That said, not all insurance policies are created equal. Some policies have very high deductibles, essentially only insuring for catastrophic loss. Other policies do not cover shipments from door-to-door. One of the most common mistakes happens when importers allow the shipper to arrange the freight and pay for insurance coverage. In many of these instances, the insurance coverage is only from door-to-port. This may not seem like a big issue, however it’s leaving a large part of the cargo journey uninsured. Most damage or loss isn’t discovered until after the cargo is received at the destination warehouse. Importers have a very difficult time making a claim under such scenarios when the freight insurance coverage is only from door-to-port.
Damage to Cargo in Transit
There is a realistic issue that cargo may be damaged or lost during transit. While any seller who is well-versed in ecommerce shipping knows that as a margin of error, some shipments will be compromised. Just like domestic carriers have different ways of dealing with this reality, so do various modes of international freight transport offer various levels of risk.
Least Risky: Full Container Ocean Freight (FCL)
When shipping via FCL, the overseas shipper loads the cargo and seals the container with a seal with a unique seal number. The container is not opened until it arrives at the final destination. Barring a customs examination, the container seal should remain intact and the goods should be in the same quantity and condition as when loaded in the container. The main risk to the cargo is if the container itself were to have been compromised. For example, one issue is when water or moisture enters a container. Containers are not airtight, and in some cases containers have holes in the ceiling allowing water to enter.
High Risk: Ocean Freight (LCL)
When shipping via LCL ocean freight, importers have their cargo combined with that of other importers. The cargo is loaded into the container at a CFS warehouse overseas. When the container arrives at the destination port, it has to be unloaded and segregated at another CFS warehouse. If the cargo has to be transported to an inland port, it may need to then move via truck to another CFS warehouse inland. Each warehouse location is an additional touch point where cargo can be lost or damaged.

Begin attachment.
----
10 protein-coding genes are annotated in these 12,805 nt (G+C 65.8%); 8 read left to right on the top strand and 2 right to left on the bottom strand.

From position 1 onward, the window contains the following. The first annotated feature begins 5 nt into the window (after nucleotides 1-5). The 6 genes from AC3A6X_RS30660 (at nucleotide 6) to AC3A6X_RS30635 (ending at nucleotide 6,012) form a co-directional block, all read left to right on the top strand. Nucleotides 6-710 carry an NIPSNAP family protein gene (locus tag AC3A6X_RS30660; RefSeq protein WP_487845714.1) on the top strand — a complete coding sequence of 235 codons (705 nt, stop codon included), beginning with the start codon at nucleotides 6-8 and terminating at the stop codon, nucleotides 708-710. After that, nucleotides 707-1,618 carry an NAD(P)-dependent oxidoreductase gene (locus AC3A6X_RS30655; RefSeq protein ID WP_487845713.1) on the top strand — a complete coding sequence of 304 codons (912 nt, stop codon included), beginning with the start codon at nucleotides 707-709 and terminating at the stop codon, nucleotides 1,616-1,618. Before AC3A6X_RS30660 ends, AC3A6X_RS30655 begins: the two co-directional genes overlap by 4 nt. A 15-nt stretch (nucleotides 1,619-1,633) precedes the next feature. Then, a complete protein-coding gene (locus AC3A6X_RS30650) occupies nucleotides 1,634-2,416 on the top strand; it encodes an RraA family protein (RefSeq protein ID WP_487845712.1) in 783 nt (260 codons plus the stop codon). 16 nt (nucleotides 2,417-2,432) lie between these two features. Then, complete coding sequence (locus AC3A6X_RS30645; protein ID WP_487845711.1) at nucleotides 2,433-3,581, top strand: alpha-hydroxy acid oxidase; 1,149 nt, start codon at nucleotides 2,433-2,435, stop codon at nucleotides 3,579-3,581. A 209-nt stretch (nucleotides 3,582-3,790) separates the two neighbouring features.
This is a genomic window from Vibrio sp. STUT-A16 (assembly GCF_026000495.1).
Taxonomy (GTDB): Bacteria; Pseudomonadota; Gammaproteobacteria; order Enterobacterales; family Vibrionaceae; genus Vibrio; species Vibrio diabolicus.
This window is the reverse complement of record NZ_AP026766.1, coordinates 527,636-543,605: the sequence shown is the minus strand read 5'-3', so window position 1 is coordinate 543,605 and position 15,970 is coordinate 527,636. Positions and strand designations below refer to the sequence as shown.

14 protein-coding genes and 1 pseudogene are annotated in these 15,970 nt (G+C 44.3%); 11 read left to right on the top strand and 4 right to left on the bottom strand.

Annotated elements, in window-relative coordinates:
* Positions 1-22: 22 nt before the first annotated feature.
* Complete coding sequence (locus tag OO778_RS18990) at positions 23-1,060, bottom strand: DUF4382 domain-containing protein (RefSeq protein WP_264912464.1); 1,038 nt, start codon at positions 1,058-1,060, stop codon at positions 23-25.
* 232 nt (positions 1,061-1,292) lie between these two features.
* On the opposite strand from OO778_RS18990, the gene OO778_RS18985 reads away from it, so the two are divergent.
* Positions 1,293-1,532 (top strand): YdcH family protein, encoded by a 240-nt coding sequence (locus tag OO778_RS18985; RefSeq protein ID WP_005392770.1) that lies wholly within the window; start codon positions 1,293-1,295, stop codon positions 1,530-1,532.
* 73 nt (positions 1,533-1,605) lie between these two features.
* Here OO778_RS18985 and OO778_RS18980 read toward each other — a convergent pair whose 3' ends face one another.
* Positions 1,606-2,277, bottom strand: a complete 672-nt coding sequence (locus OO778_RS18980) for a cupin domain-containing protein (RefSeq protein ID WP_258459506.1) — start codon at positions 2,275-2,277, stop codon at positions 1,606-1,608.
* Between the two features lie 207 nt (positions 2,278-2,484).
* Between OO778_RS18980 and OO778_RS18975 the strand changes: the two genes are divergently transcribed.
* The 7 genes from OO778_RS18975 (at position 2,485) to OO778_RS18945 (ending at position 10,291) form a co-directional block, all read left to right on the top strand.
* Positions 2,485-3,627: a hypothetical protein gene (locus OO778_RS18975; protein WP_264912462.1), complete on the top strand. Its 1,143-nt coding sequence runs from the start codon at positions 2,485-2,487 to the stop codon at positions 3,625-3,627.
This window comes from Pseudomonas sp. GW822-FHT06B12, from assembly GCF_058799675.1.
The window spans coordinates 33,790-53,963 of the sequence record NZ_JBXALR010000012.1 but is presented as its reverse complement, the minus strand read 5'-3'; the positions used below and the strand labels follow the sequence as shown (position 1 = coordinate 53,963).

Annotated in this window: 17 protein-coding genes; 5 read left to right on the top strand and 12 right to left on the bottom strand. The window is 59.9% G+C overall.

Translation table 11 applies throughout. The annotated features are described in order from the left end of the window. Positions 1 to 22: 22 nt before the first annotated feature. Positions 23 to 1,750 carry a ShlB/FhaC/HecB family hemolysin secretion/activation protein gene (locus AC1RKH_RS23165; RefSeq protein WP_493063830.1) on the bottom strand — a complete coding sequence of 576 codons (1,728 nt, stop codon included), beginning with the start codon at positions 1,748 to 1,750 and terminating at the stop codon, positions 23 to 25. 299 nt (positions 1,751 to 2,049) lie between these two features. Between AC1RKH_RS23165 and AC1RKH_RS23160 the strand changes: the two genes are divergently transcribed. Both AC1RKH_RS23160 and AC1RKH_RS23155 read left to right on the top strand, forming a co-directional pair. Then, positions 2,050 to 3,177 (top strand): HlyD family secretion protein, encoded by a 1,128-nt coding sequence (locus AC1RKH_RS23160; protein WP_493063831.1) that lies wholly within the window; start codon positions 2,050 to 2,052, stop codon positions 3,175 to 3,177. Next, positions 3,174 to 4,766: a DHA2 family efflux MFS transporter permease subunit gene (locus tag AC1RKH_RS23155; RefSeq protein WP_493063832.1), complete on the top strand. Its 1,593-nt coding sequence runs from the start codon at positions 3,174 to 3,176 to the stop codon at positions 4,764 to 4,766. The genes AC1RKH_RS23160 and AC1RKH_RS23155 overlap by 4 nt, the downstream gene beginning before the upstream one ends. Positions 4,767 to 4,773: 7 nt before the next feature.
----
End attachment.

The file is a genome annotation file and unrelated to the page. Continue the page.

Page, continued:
How do sellers combat water damage? Importers can minimize potential damage by shipping their products shrink-wrapped on pallets. It is also strongly advised to label shipping boxes so that shipments can be accurately identified by warehouses as belonging to the importer. Per the above water damage issue, strong and clear weather-proof labels are ideal in this instance.
Medium Risk: Air freight
Air freight shipments are handled by airline cargo warehouses both at the airport of departure as well as the destination airport. These touch points represent the greatest area of risk for the integrity of the cargo because airline cargo handling warehouses have been known to damage or lose boxes. What balances out these risk factors is the fact that transport air freight has a shorter transit time, which naturally decreases the potential risk of damage or loss during transit.
As with LCL ocean freight, it is best practice for importers to ship their products on pallets when shipping via air freight. Along with labels, this packaging can help keep products intact and not exposed to elements or disturbance en route.
If you are ready to start selling to an international market, it’s important to know what you’re getting into before you start shipping. Working with an expert can help tremendously when negotiating freight rates and establishing relationships with new partners.
Cargocentric has a reliable and helpful staff who can help with your freight and customs questions. If you are looking for a 3PL to work with, DCL Logistics supports high-growth brands with many fulfillment needs. Reach out to see if a partnership might be a good fit for your brand.